The President consistently is more untruthful than he is not. His lying has been measured at 69% of the time, which is kind as it gives him credit for partial truths in the 31%. This is not news as Politifacts said he lied 70% of the time during the campaign and his five biographers and ghost writer for his biggest selling book all said Trump has a problem with the truth. Thomas Wells, an attorney who worked with Trump, wrote last June, 2016, that “Trump lies every day, even about things of no consequence.” Other leaders in the US and abroad do not trust this man and why would they? So, I keep it simple and do not believe a word he says as the odds are in my favor.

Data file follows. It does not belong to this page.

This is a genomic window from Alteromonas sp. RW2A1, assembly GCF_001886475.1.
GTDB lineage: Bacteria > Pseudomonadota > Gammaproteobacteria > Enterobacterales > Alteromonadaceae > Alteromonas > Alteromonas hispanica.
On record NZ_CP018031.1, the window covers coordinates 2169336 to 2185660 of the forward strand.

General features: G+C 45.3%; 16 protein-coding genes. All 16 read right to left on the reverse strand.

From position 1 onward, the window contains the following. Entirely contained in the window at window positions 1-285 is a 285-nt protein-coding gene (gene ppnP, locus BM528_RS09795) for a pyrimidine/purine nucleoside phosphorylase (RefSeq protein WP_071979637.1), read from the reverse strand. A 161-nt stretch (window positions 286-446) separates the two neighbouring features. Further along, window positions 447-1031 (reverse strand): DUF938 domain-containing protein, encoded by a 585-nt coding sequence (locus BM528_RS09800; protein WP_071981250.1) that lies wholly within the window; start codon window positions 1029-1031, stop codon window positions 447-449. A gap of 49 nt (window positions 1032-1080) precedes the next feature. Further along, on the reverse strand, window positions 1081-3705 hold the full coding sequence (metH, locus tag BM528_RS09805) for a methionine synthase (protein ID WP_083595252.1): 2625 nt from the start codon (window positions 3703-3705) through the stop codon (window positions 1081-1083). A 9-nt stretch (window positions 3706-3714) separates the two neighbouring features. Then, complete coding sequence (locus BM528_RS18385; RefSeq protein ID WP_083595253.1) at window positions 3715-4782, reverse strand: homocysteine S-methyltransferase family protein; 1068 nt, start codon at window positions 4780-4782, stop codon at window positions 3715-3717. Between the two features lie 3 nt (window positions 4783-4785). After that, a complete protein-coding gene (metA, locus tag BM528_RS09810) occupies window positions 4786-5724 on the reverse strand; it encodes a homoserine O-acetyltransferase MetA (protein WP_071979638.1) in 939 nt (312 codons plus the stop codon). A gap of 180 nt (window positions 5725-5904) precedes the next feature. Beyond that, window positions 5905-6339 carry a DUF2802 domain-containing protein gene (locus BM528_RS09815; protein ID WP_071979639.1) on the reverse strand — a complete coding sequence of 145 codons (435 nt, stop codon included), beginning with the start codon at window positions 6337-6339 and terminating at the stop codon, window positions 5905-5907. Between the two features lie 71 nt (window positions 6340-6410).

Then there is the demonization of everyone who dares criticize him or did things he did not do. Everything Obama or Bush did is “horrible” and every thing he will do will be “beautiful” or “make you happy.” But, it is the transactional, zero-sum game he plays with critics that is so childish. He must crush critics to make it alright in his mind. He rarely criticizes on issues or policies as he is not steeped in details. He prefers a mud fight. This lack of civility to people who have lost loved ones, homes, livelihoods, civil rights, etc, is downright un-Presidential and un-Christian. It would not be confused with the right thing to do and to me is very telling.